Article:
Football Shagging Orders
Are judicial gagging orders - or as they should be called: Shagging Orders - a natural development of our privacy laws or are they merely a pay as you go way of stopping the press reporting on footballers (and others - such as golfers) who play away as they go?
In the latest round of the footballer known only as 'JIH' whatever that may stand for or not and his away games with YY from his partner XX as exposed by ZZ - he was today successful in convincing the Court of Appeal that it should uphold his appeal against a decision by High Court judge Mr Justice Tugendhat that his anonymity could be revealed. So is it right that those busy sportspeople should get to keep the press from publishing details of their away games?
Riding the wave of recent judicial moves to pull together and uphold some kind of privacy law, JIH and others have been successful in persuading some of their lordships that no matter what they have been up to (as Max Mosley went to lengths to demonstrate) they deserve to have whatever private life they choose. This is supported by the underlying human right to privacy which derives from the European Convention on Human Rights (Article 8) as given effect to in the UK via the Human Rights Act. The interesting thing with the law is that it creates a right of privacy vis a vis the state and not necessarily News Group Newspapers or other media outlets. In fact to engage privacy protection one has to go to court and persuade a judge as a public body/servant that they have a duty under the law to ensure that people's right to privacy is upheld/protected. So without access to or the funds to pocket a well versed privacy lawyer to bang on the court door, there is no automatic right to guard against privacy intrusion.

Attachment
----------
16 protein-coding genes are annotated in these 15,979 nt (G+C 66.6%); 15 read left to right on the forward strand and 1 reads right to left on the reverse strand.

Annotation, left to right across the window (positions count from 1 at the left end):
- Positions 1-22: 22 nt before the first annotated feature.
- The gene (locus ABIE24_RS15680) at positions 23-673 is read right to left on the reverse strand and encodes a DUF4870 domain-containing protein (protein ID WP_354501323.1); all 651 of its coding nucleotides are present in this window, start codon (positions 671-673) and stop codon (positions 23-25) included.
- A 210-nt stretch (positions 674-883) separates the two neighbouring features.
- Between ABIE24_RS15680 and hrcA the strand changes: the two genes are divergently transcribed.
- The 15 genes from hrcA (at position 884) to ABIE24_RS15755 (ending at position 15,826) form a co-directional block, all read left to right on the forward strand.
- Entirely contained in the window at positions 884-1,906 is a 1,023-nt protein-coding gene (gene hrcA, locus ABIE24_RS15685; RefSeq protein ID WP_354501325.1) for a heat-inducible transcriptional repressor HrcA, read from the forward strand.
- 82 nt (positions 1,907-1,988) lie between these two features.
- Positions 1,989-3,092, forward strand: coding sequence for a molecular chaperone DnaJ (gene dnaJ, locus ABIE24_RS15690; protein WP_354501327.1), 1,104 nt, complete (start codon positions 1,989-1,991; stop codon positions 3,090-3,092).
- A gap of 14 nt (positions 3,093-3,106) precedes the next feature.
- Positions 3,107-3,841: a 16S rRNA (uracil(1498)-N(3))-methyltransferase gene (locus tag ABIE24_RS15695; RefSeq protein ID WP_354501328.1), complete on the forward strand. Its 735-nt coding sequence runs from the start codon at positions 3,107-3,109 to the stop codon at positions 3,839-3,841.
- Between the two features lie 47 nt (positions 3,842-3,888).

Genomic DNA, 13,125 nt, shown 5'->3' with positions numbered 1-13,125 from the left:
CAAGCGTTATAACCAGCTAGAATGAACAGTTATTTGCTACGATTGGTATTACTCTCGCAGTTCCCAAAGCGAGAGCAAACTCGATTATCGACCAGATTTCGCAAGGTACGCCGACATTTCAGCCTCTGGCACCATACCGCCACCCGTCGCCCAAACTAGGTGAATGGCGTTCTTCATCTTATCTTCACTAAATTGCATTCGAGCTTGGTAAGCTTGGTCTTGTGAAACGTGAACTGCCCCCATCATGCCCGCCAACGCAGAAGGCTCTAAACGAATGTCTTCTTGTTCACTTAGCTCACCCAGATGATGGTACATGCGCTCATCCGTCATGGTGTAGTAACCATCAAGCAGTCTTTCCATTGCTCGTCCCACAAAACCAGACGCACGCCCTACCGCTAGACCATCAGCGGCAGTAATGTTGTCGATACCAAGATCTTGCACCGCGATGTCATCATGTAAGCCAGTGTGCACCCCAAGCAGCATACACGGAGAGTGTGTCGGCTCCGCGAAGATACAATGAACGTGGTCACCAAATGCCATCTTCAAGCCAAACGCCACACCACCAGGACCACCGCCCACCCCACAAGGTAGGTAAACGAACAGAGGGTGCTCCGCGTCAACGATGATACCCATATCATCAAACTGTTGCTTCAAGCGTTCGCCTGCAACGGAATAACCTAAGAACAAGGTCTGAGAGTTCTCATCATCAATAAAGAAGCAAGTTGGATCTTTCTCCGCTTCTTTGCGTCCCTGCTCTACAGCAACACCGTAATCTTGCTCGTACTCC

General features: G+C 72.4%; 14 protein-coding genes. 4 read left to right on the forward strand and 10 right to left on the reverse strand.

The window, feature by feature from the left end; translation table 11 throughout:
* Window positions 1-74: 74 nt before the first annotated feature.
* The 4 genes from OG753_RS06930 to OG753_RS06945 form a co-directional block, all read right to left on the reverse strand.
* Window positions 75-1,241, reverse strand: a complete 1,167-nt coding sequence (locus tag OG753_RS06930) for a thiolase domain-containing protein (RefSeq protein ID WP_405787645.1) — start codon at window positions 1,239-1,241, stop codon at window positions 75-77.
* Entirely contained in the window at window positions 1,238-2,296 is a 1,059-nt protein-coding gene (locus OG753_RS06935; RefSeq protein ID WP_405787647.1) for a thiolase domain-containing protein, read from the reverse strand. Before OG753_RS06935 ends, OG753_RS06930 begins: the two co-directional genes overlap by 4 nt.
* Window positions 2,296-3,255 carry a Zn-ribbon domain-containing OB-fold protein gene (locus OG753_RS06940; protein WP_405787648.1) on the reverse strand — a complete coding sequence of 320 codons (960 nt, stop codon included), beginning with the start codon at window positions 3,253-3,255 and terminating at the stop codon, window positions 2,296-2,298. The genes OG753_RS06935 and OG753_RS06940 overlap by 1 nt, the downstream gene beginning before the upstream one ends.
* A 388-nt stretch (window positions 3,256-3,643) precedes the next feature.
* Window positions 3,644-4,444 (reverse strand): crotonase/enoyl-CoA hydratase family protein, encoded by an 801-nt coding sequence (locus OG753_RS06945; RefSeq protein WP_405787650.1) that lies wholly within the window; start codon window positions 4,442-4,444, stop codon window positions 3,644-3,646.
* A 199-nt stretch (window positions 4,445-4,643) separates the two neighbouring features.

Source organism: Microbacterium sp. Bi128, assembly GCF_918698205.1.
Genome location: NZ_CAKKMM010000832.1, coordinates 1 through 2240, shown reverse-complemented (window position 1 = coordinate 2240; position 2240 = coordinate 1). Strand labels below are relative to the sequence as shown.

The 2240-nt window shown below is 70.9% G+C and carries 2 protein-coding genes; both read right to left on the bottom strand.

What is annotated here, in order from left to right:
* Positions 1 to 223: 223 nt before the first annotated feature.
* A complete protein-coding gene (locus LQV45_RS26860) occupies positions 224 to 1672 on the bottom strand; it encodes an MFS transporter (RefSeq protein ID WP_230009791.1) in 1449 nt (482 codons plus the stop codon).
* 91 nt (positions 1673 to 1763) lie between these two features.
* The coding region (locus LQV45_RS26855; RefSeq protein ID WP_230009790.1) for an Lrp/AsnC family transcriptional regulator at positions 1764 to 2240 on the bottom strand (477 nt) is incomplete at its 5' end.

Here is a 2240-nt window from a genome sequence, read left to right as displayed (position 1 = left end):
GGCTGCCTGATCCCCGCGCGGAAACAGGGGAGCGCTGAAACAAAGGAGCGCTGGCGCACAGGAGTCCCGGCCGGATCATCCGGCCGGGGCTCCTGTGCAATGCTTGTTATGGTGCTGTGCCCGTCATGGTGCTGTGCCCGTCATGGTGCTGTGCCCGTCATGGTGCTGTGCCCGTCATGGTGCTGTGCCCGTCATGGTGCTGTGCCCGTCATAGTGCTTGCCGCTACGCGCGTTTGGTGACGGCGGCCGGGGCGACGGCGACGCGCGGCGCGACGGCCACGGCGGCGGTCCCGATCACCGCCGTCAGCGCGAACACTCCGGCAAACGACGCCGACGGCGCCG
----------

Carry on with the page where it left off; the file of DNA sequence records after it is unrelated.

The media has its PCC Code or Ofcom broadcast codes to prescribe what the respective parts of the media should be doing in relation to privacy but these get balanced against the self-proclaimed job of the press - particularly tabloids - to expose philandering footballers (and others). Similarly in terms of law, the European Convention also provides for the right to free speech that offers some press freedoms, albeit not absolute ones.
So this brings us to the question at issue - to what extent should protecting footballers private lives be an automatic right they qualify for and the courts should uphold when pitched against the public's right to know and the press' right to report on their morally questionable antics?
Armed with the right lawyers at the right price our shagging sportsmen are managing to buy their way out of trouble but as long as the rules of the game - in the case of the law - those of privacy - remain dependent on which judge or judges are sitting in which court and interpreting their human rights laws on any given day - this latest round in the JIH case may prove less decisive in the long term. We have yet to address the rights of JIH's ZZ to her freedom of expression - why should she not be able to talk about her life and JIH's involvement with it?
The jury's still out (not that one has them in privacy cases) but if one did they probably would be and there are very likely more John Terry's or Colin Montgomeries out there to test they sytem and challenge the desirability and effectiveness of the super injunction.